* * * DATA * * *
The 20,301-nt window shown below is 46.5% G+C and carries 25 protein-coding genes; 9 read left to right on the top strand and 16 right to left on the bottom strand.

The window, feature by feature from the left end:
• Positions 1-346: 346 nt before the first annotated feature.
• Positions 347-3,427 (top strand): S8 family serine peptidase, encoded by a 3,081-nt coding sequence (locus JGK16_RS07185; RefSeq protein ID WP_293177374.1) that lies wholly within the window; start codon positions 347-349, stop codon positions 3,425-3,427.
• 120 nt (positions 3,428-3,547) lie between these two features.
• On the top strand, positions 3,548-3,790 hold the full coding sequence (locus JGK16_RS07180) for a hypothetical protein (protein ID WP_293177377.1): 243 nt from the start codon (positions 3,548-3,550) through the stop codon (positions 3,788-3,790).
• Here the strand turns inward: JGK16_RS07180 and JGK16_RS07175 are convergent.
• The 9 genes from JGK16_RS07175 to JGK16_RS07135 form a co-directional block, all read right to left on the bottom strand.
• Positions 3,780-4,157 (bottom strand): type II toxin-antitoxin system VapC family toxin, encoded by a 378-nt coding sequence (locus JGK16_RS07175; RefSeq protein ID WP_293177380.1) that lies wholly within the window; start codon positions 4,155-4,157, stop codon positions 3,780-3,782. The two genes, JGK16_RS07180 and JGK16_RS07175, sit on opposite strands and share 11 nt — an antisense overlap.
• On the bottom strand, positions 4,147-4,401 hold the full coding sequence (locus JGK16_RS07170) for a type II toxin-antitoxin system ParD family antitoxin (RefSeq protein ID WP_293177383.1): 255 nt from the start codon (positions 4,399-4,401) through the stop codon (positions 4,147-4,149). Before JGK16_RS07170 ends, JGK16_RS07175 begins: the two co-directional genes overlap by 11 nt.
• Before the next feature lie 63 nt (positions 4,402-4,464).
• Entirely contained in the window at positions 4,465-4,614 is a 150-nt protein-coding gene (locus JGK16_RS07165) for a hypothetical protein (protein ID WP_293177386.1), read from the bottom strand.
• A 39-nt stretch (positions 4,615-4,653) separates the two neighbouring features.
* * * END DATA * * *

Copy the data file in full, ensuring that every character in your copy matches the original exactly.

The 20,301-nt window shown below is 46.5% G+C and carries 25 protein-coding genes; 9 read left to right on the top strand and 16 right to left on the bottom strand.

The window, feature by feature from the left end:
• Positions 1-346: 346 nt before the first annotated feature.
• Positions 347-3,427 (top strand): S8 family serine peptidase, encoded by a 3,081-nt coding sequence (locus JGK16_RS07185; RefSeq protein ID WP_293177374.1) that lies wholly within the window; start codon positions 347-349, stop codon positions 3,425-3,427.
• 120 nt (positions 3,428-3,547) lie between these two features.
• On the top strand, positions 3,548-3,790 hold the full coding sequence (locus JGK16_RS07180) for a hypothetical protein (protein ID WP_293177377.1): 243 nt from the start codon (positions 3,548-3,550) through the stop codon (positions 3,788-3,790).
• Here the strand turns inward: JGK16_RS07180 and JGK16_RS07175 are convergent.
• The 9 genes from JGK16_RS07175 to JGK16_RS07135 form a co-directional block, all read right to left on the bottom strand.
• Positions 3,780-4,157 (bottom strand): type II toxin-antitoxin system VapC family toxin, encoded by a 378-nt coding sequence (locus JGK16_RS07175; RefSeq protein ID WP_293177380.1) that lies wholly within the window; start codon positions 4,155-4,157, stop codon positions 3,780-3,782. The two genes, JGK16_RS07180 and JGK16_RS07175, sit on opposite strands and share 11 nt — an antisense overlap.
• On the bottom strand, positions 4,147-4,401 hold the full coding sequence (locus JGK16_RS07170) for a type II toxin-antitoxin system ParD family antitoxin (RefSeq protein ID WP_293177383.1): 255 nt from the start codon (positions 4,399-4,401) through the stop codon (positions 4,147-4,149). Before JGK16_RS07170 ends, JGK16_RS07175 begins: the two co-directional genes overlap by 11 nt.
• Before the next feature lie 63 nt (positions 4,402-4,464).
• Entirely contained in the window at positions 4,465-4,614 is a 150-nt protein-coding gene (locus JGK16_RS07165) for a hypothetical protein (protein ID WP_293177386.1), read from the bottom strand.
• A 39-nt stretch (positions 4,615-4,653) separates the two neighbouring features.